. . .A GRAIN OF SALT.

saltHere are some contradictory tidbits that I’ve been ‘digesting’ from recent news:

  1. Practicing yoga increases cortical brain thickness in the region responsible for executive function and induces a sense of peace in the practitioner. Yoga causes as many injuries as other sports, including “drop foot.”
  2. Salt is important for maintaining normal blood pressure and iodine levels. Salt intake causes water retention, high blood pressure and may be iodine-poor.
  3. Spinach contains iron and lutein, known to prevent cataracts and glaucoma. Spinach has oxalic acid, which can bind with calcium and cause kidney stones.
  4. Eggs contain all 9 essential amino acids that we can’t produce on our own and high levels of choline, vital for nerve and muscle function. Eggs are high in cholesterol and increase the level of TMAO (TriMethylamine N-Oxide) in our system, which can lead to cardiac and diabetic issues.
  5. Massage is good for draining the lymphatic system, un-tensing tight muscles and creates an internal feeling of well-being. Massage can be detrimental, leading to overtaxed kidneys, nerve damage and muscle and joint pain.
  6. Vegetarianism is healthy for your body and easier on the planet.  Eating meat provides necessary protein that is difficult to get on a vegetarian diet. Vegans may have a 42% less risk of heart disease, and lower blood pressure.  However, a vegan diet is deficient in B12, iron, calcium, zinc, folate and Omega-3’s.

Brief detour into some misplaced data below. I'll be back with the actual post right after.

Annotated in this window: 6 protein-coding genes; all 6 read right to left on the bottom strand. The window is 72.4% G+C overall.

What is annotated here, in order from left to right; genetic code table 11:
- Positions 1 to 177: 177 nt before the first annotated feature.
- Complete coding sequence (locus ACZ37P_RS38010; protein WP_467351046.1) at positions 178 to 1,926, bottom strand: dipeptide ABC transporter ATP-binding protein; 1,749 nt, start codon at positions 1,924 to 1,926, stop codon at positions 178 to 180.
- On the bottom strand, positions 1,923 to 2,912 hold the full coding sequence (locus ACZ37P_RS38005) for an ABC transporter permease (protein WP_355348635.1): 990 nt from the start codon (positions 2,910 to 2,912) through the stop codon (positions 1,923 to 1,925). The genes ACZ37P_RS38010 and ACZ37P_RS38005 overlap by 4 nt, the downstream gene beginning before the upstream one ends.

7. Eating gluten is deadly for the digestive system and causes allergies, mental disorders and a host of intestinal issues. However, processed gluten-free foods, because they are lower in fiber, can often be higher in fat, sugar and calories, which leads to weight gain, poor digestion and other health issues.  
  8. Drinking coffee helps protect you from Type 2-diabetes, improves cognitive function and decreases depression. Coffee may cause insomnia, restlessness and raise your LDL (bad cholesterol) levels depending on the type and brew.  
  9. Red wine has high levels of resveratrol and antioxidants, which raise HDL (good cholesterol) and reduce cognitive decline, coronary artery disease, Type 2 diabetes and cancer. Red wine can raise blood pressure, hamper muscle healing and increase the risk of breast cancer.
  10. A high fat diet leads to obesity, diabetes, heart attack and premature death. A high fat diet, containing ‘good’ fats, (avocado, nuts, fish and lean meats) is essential for the brain, as it needs cholesterol to function efficiently and regulate hormones.

 So, take what you read with a grain of salt. (Just don’t ask me which salt.) Like the Greek poet, Hesiod, suggested in 700 BC, I plan to use, “moderation in all things.” Seems to me that folks were a whole lot wiser before they got too Google-educated.  

DON’T NUKE…..CUKE!!!

cucumber